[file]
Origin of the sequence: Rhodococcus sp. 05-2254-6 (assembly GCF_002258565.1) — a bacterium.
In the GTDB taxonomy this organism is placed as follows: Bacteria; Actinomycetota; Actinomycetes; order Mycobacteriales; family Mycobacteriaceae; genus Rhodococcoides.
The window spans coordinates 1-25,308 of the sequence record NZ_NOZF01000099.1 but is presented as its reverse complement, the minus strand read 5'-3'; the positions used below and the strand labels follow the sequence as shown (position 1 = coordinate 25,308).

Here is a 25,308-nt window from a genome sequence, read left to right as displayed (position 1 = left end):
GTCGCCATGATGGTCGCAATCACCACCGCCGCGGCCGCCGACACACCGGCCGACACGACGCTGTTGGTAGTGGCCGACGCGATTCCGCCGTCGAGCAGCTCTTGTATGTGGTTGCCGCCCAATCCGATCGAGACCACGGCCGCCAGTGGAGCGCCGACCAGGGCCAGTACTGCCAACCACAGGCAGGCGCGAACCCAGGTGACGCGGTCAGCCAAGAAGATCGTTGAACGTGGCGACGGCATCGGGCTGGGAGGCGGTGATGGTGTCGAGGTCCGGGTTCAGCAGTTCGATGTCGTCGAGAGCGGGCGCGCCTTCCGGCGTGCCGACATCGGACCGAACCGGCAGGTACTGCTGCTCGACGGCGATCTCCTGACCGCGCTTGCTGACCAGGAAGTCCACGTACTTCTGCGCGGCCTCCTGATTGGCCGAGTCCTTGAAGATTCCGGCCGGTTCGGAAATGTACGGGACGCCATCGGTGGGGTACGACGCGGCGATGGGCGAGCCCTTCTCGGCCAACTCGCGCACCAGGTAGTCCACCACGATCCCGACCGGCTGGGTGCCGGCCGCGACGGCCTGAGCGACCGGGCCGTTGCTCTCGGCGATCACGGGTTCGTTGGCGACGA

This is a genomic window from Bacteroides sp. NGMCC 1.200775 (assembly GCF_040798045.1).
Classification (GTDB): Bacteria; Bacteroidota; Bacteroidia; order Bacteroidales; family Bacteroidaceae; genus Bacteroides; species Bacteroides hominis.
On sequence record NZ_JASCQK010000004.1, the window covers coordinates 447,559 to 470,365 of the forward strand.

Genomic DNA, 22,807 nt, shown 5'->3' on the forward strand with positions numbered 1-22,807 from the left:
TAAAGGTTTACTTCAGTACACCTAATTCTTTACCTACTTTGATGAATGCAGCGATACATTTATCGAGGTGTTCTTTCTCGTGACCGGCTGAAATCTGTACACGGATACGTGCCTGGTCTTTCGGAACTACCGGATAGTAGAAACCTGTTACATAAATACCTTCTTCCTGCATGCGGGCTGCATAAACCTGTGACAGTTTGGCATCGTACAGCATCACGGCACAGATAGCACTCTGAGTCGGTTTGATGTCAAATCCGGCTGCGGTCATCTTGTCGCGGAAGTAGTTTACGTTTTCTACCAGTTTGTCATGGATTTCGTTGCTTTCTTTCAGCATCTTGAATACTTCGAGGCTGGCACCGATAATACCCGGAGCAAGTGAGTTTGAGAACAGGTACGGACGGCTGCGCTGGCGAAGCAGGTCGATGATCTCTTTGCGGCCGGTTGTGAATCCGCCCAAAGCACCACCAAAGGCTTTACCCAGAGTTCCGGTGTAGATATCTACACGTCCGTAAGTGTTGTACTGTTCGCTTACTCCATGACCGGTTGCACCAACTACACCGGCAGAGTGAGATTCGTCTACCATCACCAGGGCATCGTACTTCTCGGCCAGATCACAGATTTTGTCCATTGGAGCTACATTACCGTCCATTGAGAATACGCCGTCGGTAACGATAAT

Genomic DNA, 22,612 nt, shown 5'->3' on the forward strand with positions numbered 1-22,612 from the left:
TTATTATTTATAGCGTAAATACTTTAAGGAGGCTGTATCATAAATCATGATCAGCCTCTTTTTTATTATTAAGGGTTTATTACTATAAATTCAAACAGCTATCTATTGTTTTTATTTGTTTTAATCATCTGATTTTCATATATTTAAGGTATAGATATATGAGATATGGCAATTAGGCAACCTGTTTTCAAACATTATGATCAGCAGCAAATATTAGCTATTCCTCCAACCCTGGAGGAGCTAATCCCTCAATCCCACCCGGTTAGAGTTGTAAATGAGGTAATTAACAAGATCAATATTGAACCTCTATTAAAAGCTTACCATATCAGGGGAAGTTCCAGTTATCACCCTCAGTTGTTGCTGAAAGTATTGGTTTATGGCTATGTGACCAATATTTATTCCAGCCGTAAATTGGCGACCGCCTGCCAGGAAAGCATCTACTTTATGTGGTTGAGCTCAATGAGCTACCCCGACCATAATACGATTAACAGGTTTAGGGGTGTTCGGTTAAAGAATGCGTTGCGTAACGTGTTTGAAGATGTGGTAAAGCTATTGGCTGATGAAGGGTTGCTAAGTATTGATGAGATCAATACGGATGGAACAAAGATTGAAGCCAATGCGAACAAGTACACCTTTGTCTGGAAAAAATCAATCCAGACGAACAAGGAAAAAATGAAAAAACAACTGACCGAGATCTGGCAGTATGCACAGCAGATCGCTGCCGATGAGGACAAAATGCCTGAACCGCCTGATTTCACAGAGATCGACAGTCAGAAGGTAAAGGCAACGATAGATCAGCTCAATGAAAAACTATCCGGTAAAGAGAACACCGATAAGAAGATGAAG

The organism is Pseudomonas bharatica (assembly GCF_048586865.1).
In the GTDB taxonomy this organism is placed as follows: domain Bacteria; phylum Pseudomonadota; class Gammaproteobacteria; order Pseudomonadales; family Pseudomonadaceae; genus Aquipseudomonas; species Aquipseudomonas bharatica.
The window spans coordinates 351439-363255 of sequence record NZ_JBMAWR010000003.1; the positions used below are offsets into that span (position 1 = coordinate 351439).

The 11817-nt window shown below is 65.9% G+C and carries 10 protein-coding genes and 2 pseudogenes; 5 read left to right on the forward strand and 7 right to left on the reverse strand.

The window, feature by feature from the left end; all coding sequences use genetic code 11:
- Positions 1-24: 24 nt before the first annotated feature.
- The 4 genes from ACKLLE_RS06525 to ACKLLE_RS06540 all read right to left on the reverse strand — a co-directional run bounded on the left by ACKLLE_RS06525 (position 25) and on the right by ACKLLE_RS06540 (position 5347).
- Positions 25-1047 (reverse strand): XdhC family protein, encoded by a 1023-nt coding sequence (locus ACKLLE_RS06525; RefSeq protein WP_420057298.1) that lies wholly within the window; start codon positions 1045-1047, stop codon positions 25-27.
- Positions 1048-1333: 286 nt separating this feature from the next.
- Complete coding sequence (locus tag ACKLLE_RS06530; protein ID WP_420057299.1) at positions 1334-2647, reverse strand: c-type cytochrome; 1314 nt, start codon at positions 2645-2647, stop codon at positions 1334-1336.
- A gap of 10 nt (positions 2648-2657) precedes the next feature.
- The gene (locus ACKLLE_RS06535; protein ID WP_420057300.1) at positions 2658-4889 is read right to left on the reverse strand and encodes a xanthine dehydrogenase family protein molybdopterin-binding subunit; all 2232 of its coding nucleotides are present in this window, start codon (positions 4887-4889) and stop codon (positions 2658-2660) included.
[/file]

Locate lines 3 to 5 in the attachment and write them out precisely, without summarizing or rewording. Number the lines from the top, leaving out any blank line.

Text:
The window spans coordinates 1-25,308 of the sequence record NZ_NOZF01000099.1 but is presented as its reverse complement, the minus strand read 5'-3'; the positions used below and the strand labels follow the sequence as shown (position 1 = coordinate 25,308).

Here is a 25,308-nt window from a genome sequence, read left to right as displayed (position 1 = left end):
GTCGCCATGATGGTCGCAATCACCACCGCCGCGGCCGCCGACACACCGGCCGACACGACGCTGTTGGTAGTGGCCGACGCGATTCCGCCGTCGAGCAGCTCTTGTATGTGGTTGCCGCCCAATCCGATCGAGACCACGGCCGCCAGTGGAGCGCCGACCAGGGCCAGTACTGCCAACCACAGGCAGGCGCGAACCCAGGTGACGCGGTCAGCCAAGAAGATCGTTGAACGTGGCGACGGCATCGGGCTGGGAGGCGGTGATGGTGTCGAGGTCCGGGTTCAGCAGTTCGATGTCGTCGAGAGCGGGCGCGCCTTCCGGCGTGCCGACATCGGACCGAACCGGCAGGTACTGCTGCTCGACGGCGATCTCCTGACCGCGCTTGCTGACCAGGAAGTCCACGTACTTCTGCGCGGCCTCCTGATTGGCCGAGTCCTTGAAGATTCCGGCCGGTTCGGAAATGTACGGGACGCCATCGGTGGGGTACGACGCGGCGATGGGCGAGCCCTTCTCGGCCAACTCGCGCACCAGGTAGTCCACCACGATCCCGACCGGCTGGGTGCCGGCCGCGACGGCCTGAGCGACCGGGCCGTTGCTCTCGGCGATCACGGGTTCGTTGGCGACGA